EMPLOYER REFUSAL TO BARGAIN IN GOOD FAITH; REFUSAL TO BARGAIN IN GOOD FAITH (FOR SPECIFIC SUBJECTS, SEE SCOPE OF REPRESENTATION, SEC 1000) – Decision vs Effects Bargaining
Single Topic for Decision 2196S
Full Decision Text (click on the link to view): Full Text
601.03000 – Decision vs Effects Bargaining
* * * OVERRULED IN PART by Trustees of California State University (2012) PERB Decision No. 2287-H, where the Board held that a demand to bargain effects merely needs to identify potential prospective effects, not actual effects, and County of Santa Clara (2013) PERB Decision No. 2321-M, where the Board held that a union does not need to demand to bargain effects, if the employer does not provide reasonable advance notice of the employer’s decision. * * *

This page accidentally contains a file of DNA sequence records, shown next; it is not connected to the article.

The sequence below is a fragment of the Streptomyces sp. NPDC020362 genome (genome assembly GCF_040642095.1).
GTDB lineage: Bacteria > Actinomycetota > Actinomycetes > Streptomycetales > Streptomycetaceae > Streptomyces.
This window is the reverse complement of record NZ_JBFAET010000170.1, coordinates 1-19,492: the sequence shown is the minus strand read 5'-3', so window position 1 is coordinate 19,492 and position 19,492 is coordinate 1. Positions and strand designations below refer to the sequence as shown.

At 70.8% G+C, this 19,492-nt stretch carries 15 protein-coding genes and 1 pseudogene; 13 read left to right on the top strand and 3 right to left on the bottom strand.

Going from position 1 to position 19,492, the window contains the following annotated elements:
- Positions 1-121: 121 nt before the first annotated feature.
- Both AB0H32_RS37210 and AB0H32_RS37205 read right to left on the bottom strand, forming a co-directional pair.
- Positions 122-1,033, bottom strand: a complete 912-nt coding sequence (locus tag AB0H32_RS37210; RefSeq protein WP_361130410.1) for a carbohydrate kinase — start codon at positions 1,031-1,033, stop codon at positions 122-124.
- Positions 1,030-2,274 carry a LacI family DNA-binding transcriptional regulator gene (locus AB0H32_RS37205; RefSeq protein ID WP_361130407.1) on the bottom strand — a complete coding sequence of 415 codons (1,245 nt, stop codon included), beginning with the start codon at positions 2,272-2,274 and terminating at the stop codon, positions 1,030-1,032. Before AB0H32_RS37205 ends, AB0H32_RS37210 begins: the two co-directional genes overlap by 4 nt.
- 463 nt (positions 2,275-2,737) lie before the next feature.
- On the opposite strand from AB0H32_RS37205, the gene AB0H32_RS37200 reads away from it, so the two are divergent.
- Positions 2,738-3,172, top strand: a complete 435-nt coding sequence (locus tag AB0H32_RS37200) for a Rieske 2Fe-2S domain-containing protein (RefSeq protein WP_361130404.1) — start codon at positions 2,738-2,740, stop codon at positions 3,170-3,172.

In order to state a prima facie case of failure to bargain over the effects of a non-negotiable management decision, the employee organization must demonstrate that it made a valid request to negotiate over identifiable, reasonably foreseeable, and negotiable effects of the decision. In the absence of such a request, an employer who implements a nonnegotiable decision without prior notice does not violate the duty to bargain. Ideally, if the employer reasonably anticipates that its decision will have negotiable effects, it will provide sufficient notice prior to implementation to afford an opportunity for negotiation. However, where the employer does not reasonably anticipate any negotiable effects and therefore implements with little or no prior notice, the union may still demand bargaining after implementation, provided it can identify any negotiable effects. In such cases, once the union is aware of the change, the failure to give formal notice is of no legal import. Moreover, the union does not waive its right to bargain by failing to request bargaining prior to implementation. Nonetheless, the union must still make a valid request to negotiate that clearly identifies the negotiable effects of the decision.